Where will net adds come from once there’s Internet for All?

U.S. President Joe Biden’s administration has set an ambitious goal to deliver Internet for All using $42.5 billion in funding from the Broadband Equity, Access, and Deployment (BEAD) program. It’s not entirely clear how realistic that goal is. But in an environment where operators have turned to expansions in un- and underserved areas to drive net additions due to low move activity, it’s worth asking what will happen to the market once every household in the country is connected.

Craig Moffett, of SVB MoffettNathanson, told Fierce that the growth rate in the broadband has already slowed dramatically. And in a post-BEAD world, “the growth rate should slow to something close to the rate of new household formation in the United States, which has historically been less than 1% per year.” Beyond that, “everything else will be a battle for market share gains,” he stated.

Moffett added a look at mature broadband markets which are already fully penetrated offers a “pretty good preview for what the whole country will look like.”

It’s worth noting that most operators are expecting BEAD funds to be allocated to the states this year and divvied up via grants to operators next year. That means customers from BEAD deployments will likely start coming online in the 2025 timeframe. Many BEAD-funded builds are expected to be fiber-based, though there will also be cable and fixed wireless grants sprinkled into the mix.

Recon Analytics founder Roger Entner told Fierce the aforementioned timeline is a good thing for cable players, since it will give them time to get DOCSIS 4.0 deployed – an upgrade which will give them speed capabilities that are roughly on par with XGS-PON fiber. He added that means that rather than competing on speed claims as they are today, operators in a post-BEAD world will likely be duking it out for customers based on claims around reliability and convenience.

Winners and losers

So, who will the winners and losers in this new world be? According to Entner, “it’s not set in stone yet.” He noted the result partially depends on whether DOCSIS 4.0 is able to deliver better reliability than DOCSIS 3.1. Entner added cable’s other big weakness today is customer service, which is a problem those operators need to solve.

And while cable and fiber players have tried to paint fixed wireless as a term-limited solution due to spectrum capacity constraints, Entner said operators like Verizon and T-Mobile which have millimeter wave assets will remain competitive even in urban areas.

The characteristics of millimeter wave spectrum mean it offers more capacity over shorter distances compared to mid-band or low band spectrum. Thus, it requires a denser network of cell sites. Though all eyes are on Verizon’s C-Band deployment, the operator noted last month it has already deployed 40,000 millimeter wave sites. Verizon’s fixed wireless product already delivers speeds between 500 Mbps and 1 gig. And if it decides to deploy in rural America – especially in places where it’s not feasible to build fiber even with subsidy money –  Entner said the operator could likely deliver 2 Gbps on that unencumbered spectrum.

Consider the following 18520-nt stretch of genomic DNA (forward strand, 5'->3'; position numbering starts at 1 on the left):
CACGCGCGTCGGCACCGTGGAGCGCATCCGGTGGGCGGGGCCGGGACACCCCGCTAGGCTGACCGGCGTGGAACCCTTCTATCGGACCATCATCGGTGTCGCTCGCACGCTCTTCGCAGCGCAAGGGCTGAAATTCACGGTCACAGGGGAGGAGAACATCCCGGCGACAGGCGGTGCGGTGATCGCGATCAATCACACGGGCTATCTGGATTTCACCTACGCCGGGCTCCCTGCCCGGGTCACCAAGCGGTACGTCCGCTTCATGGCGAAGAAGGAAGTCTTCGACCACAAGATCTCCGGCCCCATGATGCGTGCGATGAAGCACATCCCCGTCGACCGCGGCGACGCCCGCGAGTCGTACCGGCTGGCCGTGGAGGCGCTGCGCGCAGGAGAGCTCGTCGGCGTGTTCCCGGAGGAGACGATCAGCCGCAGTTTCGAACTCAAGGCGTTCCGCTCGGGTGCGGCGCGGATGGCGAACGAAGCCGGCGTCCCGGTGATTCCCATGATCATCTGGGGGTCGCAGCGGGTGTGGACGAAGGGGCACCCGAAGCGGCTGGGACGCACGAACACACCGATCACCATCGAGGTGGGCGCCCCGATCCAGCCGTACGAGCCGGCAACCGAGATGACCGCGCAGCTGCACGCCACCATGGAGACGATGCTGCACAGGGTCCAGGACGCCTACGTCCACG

Moffett flagged satellite TV as a potential loser, one which might not immediately spring to mind in a debate about ISPs. “The DBS [direct broadcast satellite] operators have increasingly focused on rural customers for whom cord-cutting isn’t an option. When wired broadband comes to rural America, the satellite operators won’t just have to compete against cable, they’ll also have to compete against Netflix and Hulu, as well,” he explained.

Other dynamics

Operators won’t just be competing against each other. Back in January, Moffett revealed in a note to investors that Federal Communications Commission data indicated broadband penetration stood at 87.4% of occupied housing units as of Q2 2022. But it’s not just access to a connection that’s an issue for the remaining 12.6% of households. As Moffett put it: “what’s left to penetrate (of what has already been wireline-enabled) will have to compete with headwinds that include poverty, illiteracy, and, of course, relevance.”

A survey conducted by Pew Research Center in 2021 found that 43% of U.S. adults earning less than $30,000 per year said they did not have home broadband, while 41% of the same cohort said they did not have a desktop or laptop computer. Only 23% of adults in this group said they had access to a smartphone, computer, tablet and home internet. Black and Hispanic adults were less likely to say they had access to broadband or a computer.

While the U.S. government has made efforts to tackle the poverty angle through programs designed to make broadband more affordable (like the aptly-named Affordable Connectivity Program, or ACP), it’s not entirely clear how long those initiatives will last. One analyst recently told Fierce the ACP could run out of money as soon as next year. If that happens, the more than 16.4 million households currently receiving free or reduced-cost internet could be left out in the cold.

Nearly half, or around 7 million of ACP participants, are using the subsidy to cover the cost of fixed, fixed wireless or satellite broadband, with the remainder applying it to mobile service.

“We wouldn’t suggest that 87% penetration of homes is a ceiling…but it is likely not far from one,” Moffett concluded in the January note. “There’s no reason to think that growth will reaccelerate [post-Covid] given that it [the U.S. broadband market] is that much closer to full saturation.”